ALBUQUERQUE, NEW MEXICO — A federal judge is being asked to issue a stop-work order on a $10 billion transmission line being built through a remote southeastern Arizona valley to carry wind-generated electricity to customers as far away as California.
A 32-page lawsuit filed on January 17 in U.S. District Court in Tucson, Arizona, accuses the U.S. Interior Department and Bureau of Land Management of refusing for nearly 15 years to recognize “overwhelming evidence of the cultural significance” of the remote San Pedro Valley to Native American tribes, including the Tohono O’odham, Hopi, Zuni and San Carlos Apache Tribe.
The suit was filed shortly after Pattern Energy received approval to transmit electricity generated by its SunZia wind farm in central New Mexico through the San Pedro Valley east of Tucson and north of Interstate 10.
The lawsuit calls the valley “one of the most intact, prehistoric and historical … landscapes in southern Arizona” and asks the court to issue restraining orders or permanent injunctions to halt construction.
“The San Pedro Valley will be irreparably harmed if construction proceeds,” it says.
Government representatives declined to comment Tuesday on the pending litigation. They are expected to respond in court. The project has been touted as the biggest U.S. electricity infrastructure undertaking since the Hoover Dam.
Pattern Energy officials said Tuesday that the time has passed to reconsider the route, which was approved in 2015 following a review process.
“It is unfortunate and regrettable that after a lengthy consultation process, where certain parties did not participate repeatedly since 2009, this is the path chosen at this late stage,” Pattern Energy spokesperson Matt Dallas said in an email.
Plaintiffs in the lawsuit are the Tohono O’odham Nation, the San Carlos Apache Tribe and the nonprofit organizations Center for Biological Diversity and Archaeology Southwest.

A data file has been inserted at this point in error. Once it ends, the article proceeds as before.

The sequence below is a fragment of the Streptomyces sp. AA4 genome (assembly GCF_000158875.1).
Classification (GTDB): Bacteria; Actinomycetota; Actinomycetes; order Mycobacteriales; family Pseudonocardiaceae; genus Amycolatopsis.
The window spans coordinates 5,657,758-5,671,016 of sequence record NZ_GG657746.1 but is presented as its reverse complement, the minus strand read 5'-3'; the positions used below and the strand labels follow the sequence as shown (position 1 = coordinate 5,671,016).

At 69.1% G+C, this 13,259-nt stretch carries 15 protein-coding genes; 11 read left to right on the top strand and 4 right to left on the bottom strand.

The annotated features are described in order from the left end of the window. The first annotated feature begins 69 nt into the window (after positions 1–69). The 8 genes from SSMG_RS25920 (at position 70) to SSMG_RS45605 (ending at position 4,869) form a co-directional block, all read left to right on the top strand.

“The case for protecting this landscape is clear,” Archaeology Southwest said in a statement that calls the San Pedro Arizona’s last free-flowing river and the valley the embodiment of a “unique and timely story of social and ecological sustainability across more than 12,000 years of cultural and environmental change.”
The valley represents an 80-kilometer (50-mile) stretch of the planned 885-kilometer (550-mile) conduit expected to carry electricity from new wind farms in central New Mexico to existing transmission lines in Arizona to serve populated areas as far away as California. The project has been called an important part of President Joe Biden’s goal for a carbon pollution-free power sector by 2035.
Work started in September in New Mexico after negotiations that spanned years and resulted in approval from the Bureau of Land Management, the federal agency with authority over vast parts of the U.S. West.
The route in New Mexico was modified after the U.S. Defense Department raised concerns about the effects of high-voltage lines on radar systems and military training operations.
Work halted briefly in November amid pleas by tribes to review environmental approvals for the San Pedro Valley and resumed weeks later in what Tohono O’odham Chairman Verlon M. Jose characterized as “a punch to the gut.”
SunZia expects the transmission line to begin commercial service in 2026, carrying more than 3,500 megawatts of wind power to 3 million people. Project officials say they conducted surveys and worked with tribes over the years to identify cultural resources in the area.
A photo included in the court filing shows an aerial view in November of ridgetop access roads and tower sites being built west of the San Pedro River near Redrock Canyon. Tribal officials and environmentalists say the region is otherwise relatively untouched.
The transmission line also is being challenged before the Arizona Court of Appeals. The court is being asked to consider whether state regulatory officials there properly considered the benefits and consequences of the project.